Lawmakers say: Amendment of Communication and Information Act is a step in the right direction

Ebrima Sillah, the Minister of Information and Communication Infrastructure

By: Kebba AF Touray

The Gambian Lawmakers have welcomed the move taken by the Information Ministry to amend the Communication and Information Act. They made this expression on Monday 30th of November 2020, during the debate on the bill entitled Information and Communication (Amendment) Bill 2020, tabled before them by the Information Minister for adoption.

Ousman Sillah, member for Banjul North said: “The Information and Communication (Amendment) Bill 2020, is a progressive document,  in view of the steps taken in the past to stifle the operations of the media.” The Bill, he said, seeks to ensure that the rights of the media are protected as provided for by section 25 of the Constitution”.

Sulayman Saho, member for Central Badibu said the bill is very significant and particularly when one looks at the objects and reasons of some of the clauses that are proposed to be repealed and amended as draconian, particularly section 173(A). he said in the past journalists suffered a lot in the country and were denied their fundamental rights, which are enshrined in section 25 subsection (1) paragraph (a) of the Constitution.

He said: “Information is the food of the mind, so if you limit information to the people, then that society cannot be recognized as a progressive society.”

He also said: “We must all be vigilant to ensure that the ill-treatment meted out on journalists in the past is not repeated in this country”.

He said: “Journalists must also be responsible in their work and report facts, adding that the dignity of human beings should be safeguarded because we are born with these rights and dignities and they cannot be taken from us and the bill seeks to protect these rights”.

Madi Ceesay member for Serrekunda West said: “The media has suffered dearly during the past regime and that the coming of the bill is quite welcoming. However journalists should also not use this to go outside the laws because laws are there to be respected and we assume that journalists would do their job with professionalism and be objective in giving information to the people”.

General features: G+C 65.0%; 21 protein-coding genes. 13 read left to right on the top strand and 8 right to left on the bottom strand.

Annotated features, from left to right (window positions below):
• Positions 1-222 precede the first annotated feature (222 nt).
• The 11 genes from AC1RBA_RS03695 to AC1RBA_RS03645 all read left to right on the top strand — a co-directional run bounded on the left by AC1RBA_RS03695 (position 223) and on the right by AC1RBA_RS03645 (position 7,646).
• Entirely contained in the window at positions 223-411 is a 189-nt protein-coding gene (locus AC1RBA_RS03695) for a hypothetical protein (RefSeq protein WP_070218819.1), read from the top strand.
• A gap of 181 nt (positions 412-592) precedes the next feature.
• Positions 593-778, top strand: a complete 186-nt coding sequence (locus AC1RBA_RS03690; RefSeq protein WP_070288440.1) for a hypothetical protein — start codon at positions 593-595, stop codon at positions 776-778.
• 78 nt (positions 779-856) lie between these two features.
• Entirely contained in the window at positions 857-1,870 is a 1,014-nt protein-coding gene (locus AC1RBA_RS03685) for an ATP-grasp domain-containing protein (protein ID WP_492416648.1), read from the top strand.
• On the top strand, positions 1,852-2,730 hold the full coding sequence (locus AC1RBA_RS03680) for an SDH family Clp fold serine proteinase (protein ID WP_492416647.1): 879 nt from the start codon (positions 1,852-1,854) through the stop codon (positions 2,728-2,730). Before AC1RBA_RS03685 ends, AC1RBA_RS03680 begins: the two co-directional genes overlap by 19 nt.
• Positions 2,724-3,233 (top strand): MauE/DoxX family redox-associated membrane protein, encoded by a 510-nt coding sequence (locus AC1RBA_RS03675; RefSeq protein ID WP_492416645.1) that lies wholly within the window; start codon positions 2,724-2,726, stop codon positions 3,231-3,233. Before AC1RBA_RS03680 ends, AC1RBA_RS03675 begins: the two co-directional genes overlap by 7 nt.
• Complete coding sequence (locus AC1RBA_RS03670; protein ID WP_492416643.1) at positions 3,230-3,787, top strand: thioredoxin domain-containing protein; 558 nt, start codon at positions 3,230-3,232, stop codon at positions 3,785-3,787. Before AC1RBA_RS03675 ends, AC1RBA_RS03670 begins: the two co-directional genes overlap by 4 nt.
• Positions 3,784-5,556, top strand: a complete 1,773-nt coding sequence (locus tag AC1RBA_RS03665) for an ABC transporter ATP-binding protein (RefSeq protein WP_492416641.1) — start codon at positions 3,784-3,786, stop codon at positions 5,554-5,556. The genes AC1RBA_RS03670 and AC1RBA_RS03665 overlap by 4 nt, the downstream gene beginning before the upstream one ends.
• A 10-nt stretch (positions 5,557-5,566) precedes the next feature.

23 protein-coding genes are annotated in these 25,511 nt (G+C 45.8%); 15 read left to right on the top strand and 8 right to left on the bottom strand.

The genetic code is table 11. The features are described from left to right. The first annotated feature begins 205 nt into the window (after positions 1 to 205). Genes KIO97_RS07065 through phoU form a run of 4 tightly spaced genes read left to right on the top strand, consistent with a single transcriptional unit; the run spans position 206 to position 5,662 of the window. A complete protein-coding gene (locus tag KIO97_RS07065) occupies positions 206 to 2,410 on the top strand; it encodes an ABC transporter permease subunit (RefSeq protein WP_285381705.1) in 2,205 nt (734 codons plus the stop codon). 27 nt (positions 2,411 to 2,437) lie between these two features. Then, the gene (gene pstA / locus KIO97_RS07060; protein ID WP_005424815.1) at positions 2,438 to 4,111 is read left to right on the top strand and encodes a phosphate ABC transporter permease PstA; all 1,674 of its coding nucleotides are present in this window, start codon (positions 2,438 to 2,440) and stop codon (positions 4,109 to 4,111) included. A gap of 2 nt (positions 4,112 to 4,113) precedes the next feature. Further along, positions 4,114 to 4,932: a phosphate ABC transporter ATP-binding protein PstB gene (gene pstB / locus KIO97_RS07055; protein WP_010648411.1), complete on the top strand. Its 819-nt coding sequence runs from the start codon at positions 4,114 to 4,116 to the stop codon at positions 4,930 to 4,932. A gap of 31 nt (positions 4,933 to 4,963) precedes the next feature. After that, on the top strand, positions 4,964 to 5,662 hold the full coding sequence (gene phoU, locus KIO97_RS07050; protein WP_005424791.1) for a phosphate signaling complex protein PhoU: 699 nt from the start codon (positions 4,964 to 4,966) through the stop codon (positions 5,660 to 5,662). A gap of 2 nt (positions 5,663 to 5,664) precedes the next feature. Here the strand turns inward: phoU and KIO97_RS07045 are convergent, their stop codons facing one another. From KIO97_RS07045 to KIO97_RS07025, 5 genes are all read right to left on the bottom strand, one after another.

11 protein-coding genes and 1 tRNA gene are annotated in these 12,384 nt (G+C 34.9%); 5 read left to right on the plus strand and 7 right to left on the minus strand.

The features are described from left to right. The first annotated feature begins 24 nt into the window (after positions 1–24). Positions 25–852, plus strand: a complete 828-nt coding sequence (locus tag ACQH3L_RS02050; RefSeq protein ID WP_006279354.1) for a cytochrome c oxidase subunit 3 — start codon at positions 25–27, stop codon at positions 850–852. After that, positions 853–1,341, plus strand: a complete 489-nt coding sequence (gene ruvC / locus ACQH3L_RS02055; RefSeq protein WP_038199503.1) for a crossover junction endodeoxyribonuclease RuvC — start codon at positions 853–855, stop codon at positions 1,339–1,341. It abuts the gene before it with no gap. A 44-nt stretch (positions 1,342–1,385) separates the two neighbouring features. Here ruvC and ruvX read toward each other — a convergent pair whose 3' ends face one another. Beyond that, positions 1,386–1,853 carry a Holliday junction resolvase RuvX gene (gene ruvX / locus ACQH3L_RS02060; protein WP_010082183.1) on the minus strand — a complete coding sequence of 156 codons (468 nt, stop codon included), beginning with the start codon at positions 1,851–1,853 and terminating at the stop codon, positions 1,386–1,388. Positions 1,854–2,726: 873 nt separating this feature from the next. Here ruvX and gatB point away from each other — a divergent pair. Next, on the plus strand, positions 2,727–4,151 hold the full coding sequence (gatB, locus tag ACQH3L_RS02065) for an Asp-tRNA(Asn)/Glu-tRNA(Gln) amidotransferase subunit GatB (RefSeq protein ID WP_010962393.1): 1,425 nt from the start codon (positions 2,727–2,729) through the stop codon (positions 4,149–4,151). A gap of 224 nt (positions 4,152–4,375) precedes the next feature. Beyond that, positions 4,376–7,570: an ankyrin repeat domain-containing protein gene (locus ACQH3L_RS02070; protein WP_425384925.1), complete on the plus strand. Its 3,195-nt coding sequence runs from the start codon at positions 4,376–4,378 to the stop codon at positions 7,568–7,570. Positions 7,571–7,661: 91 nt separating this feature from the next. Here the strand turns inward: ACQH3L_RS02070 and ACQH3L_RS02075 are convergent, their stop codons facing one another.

Halifa Sallah, Member for Serrekunda said we should not deem that when we talk about freedom of expression we are just talking about journalists, adding that section 25 of the Constitution provides for freedom of expression to be enjoyed by all. But there is also freedom of the media which is also enjoyed by all so the establishment of a media institution, provides the basis for the amplification of the voice of the people.

He added: “So it becomes a profession and that is why the Constitution in section 207 states that freedom of expression can also be transformed into a profession where one would be able to publish or transmit electronically what is truth and do so in good faith and in public interest”.

Sallah stressed further: “So essentially that requires some form of training for the person to be able to conduct that job because you are helping the society to acquire information that it relies on to make inform choices. The issue of surveillance is the conduct of an executive agency that should respect rights of the people:.

He said: “So that is legitimizing the work of an executive agency and therefore really negates the basis of section 17 of the constitution which states very clearly that rights shall be enforceable by the courts. So the court must not be transformed into an administrative institution. That provision needs to be effectively scrutinized by any committee of the national assembly that is to subject this bill to scrutiny”.